Cloud: The Ultimate Level-Playing Field

July 11, 2012 Appirio

By Sal Partovi (@spartovi)

What would you do, say, if you were the manager at large public facility and were faced with a ever growing problem of “spillage” in men’s restrooms? What would you change? It’s fairly safe to assume that those of us with an engineering mindset would approach the problem from the technology side – it’s likely the only part of the equation we’re confident we can change. We might think that we can’t make the ‘fellas pay attention, but we can create a better urinal. Perhaps if it had a deeper bowl, or was made of a different material, or…

Yet a manager in a large airport in Amsterdam was able to engineer a solution with very minimal cosmetic changes to the men’s room. Minimal changes, that led to massive changes in human behavior: “‘spillage’ on the men’s-room floor fell by 80 percent”.

The change was an etched fly in the bottom of each urinal. It gave the men something to aim for, created engagement, and drastically changed the user behavior with the system.

What is The Equation?

As stated above, “[technology is] likely the the only part of the equation we’re confident we can change.” That equation is the most basic equation we as technologists deal with: (The Solution) = (The Technology) + (The User’s Behavior). In the past the tech industry has been largely focused, blinded even, by one side of that equation. We call products “solutions” even though products don’t “solve” anything until someone comes along and uses them correctly.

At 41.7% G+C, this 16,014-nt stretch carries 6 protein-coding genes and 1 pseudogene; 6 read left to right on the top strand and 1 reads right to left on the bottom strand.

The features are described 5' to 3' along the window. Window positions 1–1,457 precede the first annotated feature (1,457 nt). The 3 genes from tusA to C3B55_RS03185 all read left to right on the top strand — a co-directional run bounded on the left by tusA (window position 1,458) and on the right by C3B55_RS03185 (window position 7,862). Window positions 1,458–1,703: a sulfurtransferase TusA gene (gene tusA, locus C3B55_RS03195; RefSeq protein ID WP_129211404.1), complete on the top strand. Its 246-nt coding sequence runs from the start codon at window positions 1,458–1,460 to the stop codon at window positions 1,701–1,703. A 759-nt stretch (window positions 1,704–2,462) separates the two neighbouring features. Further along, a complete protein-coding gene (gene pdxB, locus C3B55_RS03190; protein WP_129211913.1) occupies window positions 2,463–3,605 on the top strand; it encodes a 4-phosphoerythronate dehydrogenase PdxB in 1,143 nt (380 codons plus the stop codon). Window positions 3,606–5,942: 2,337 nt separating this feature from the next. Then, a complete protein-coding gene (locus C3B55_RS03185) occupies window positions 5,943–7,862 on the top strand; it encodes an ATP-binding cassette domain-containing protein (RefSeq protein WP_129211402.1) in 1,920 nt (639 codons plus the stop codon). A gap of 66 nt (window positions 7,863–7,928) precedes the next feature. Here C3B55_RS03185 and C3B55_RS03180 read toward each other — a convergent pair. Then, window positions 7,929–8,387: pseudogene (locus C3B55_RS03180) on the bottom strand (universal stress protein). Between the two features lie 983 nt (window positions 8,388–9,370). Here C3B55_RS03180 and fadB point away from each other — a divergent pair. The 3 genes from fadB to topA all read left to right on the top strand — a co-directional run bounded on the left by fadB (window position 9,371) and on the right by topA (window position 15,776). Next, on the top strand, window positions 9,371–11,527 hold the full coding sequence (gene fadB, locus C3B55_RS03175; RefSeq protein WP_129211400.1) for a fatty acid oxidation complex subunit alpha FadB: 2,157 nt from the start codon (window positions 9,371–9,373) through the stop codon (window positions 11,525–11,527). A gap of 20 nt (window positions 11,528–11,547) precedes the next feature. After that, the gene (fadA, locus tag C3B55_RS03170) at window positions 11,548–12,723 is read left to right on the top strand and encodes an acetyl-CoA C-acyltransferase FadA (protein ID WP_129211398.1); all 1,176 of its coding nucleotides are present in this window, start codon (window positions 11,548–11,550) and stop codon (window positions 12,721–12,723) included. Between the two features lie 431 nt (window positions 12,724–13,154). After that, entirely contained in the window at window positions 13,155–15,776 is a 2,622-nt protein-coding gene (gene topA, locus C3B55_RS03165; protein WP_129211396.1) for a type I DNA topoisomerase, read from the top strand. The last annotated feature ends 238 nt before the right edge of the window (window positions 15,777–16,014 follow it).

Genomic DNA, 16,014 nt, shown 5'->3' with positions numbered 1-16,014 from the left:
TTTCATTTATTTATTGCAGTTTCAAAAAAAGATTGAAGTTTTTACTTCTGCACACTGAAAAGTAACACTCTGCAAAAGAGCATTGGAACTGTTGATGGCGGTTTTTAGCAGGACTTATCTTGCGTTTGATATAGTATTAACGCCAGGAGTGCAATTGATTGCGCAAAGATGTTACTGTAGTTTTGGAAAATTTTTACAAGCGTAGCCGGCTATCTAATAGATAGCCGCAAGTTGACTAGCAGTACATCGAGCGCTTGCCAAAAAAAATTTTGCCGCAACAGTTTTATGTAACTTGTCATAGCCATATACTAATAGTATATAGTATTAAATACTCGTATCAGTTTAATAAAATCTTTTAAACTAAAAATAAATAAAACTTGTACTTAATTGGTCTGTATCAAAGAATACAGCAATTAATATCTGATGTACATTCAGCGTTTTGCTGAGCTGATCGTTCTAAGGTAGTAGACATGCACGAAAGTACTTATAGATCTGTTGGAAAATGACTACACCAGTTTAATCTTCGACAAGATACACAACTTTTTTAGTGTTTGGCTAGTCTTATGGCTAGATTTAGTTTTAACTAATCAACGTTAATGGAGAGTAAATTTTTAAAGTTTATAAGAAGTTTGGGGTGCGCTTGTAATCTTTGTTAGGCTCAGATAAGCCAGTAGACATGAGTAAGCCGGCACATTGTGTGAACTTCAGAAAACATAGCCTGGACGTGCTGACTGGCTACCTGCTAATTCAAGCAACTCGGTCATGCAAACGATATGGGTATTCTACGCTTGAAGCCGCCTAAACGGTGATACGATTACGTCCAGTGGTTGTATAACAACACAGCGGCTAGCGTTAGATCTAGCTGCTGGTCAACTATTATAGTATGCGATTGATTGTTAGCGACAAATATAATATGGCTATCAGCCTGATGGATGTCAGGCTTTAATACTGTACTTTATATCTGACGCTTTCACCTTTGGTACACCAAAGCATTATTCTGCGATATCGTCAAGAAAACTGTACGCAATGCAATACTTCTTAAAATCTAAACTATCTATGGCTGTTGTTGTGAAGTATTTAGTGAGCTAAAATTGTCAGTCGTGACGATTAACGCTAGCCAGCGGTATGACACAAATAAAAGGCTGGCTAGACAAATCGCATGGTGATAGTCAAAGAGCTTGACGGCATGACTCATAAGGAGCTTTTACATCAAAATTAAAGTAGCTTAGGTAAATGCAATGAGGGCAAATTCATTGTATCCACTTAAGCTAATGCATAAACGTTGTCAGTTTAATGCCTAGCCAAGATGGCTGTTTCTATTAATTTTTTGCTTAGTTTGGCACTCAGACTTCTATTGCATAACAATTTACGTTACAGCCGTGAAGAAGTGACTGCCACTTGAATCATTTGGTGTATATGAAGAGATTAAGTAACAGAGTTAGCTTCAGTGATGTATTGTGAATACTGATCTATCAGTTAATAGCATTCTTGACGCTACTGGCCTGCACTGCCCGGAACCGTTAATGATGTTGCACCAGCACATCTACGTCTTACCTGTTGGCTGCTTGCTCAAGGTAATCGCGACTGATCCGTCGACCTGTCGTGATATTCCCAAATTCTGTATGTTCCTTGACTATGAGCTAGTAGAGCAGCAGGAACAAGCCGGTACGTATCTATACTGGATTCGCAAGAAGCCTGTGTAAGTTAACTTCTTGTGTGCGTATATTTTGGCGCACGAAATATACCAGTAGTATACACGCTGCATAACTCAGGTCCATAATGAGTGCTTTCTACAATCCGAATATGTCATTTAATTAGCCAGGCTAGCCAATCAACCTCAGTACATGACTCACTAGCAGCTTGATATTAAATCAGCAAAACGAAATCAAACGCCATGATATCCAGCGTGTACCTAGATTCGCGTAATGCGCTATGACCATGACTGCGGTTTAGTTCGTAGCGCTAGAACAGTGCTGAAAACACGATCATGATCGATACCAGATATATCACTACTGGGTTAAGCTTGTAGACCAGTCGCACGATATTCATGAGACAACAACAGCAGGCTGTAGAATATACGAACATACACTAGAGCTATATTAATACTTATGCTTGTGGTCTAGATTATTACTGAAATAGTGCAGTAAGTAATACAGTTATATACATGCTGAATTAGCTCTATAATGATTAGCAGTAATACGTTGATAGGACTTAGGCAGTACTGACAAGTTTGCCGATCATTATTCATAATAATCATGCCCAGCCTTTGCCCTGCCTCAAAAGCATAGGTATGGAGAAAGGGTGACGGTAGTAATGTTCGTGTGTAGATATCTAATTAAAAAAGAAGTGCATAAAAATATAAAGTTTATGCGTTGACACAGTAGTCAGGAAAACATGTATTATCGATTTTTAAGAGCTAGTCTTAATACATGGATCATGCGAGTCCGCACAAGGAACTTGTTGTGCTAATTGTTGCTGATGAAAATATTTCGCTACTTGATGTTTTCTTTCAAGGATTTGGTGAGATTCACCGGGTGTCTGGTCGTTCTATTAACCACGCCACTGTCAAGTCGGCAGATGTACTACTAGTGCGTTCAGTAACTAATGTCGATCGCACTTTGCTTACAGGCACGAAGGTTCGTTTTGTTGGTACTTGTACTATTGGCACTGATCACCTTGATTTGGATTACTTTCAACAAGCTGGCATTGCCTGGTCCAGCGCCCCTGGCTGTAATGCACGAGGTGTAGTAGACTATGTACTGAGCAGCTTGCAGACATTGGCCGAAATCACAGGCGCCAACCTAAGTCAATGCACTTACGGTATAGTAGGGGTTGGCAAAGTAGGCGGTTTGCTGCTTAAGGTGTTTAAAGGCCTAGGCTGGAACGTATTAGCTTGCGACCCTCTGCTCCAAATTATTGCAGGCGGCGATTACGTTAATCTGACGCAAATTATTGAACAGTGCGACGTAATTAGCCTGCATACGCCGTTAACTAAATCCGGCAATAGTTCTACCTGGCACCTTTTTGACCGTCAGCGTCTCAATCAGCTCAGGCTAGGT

Physical technology has a natural engagement loop. Take a glass of water for example. You can hold a glass of water in your hand, feel its weight when it’s full, hear the sound it makes when it hits something. These items naturally create an engagement loop with the user. Today’s business software however often does not (or does so only in the most basic of functions). How do we change that?

Enter Gamification

“Gamification is the process of using game mechanics and game thinking in non-gaming businesses to engage users and to solve problems.” Source

This year has proven itself to be a breakout year for enterprise gamification, and Appirio was fortunate enough to attend gamification’s premier event last month, The Gamification Summit. Gabe Zichermann and the GSummit team did an astounding job rounding up speakers from all corners of the gamified world. To give you an idea of the varying speakers and topics, here are a few of our favorites and links to related content where available:

  • Nadya Direkova, Game Mechanic and Sr. UX Designer at Google (slides | video)
  • Dan Porter, former OMGPOP! CEO, now VP Mobile at Zynga (creator of DrawSomething)
  • Chamillionaire, Grammy-winning Rapper (pic)
  • JP Rangaswami, Chief Scientist at Salesforce (blog)
  • Andrea Kuszewski, Robopsychologist at Syntience Inc. (slides)
  • Nicole Lazzaro, President of XEODesign (creator of the first accelerometer game for the iPhone) (slides)
  • Jeff Atwood, Founder and CEO of Stack Overflow (related blog post)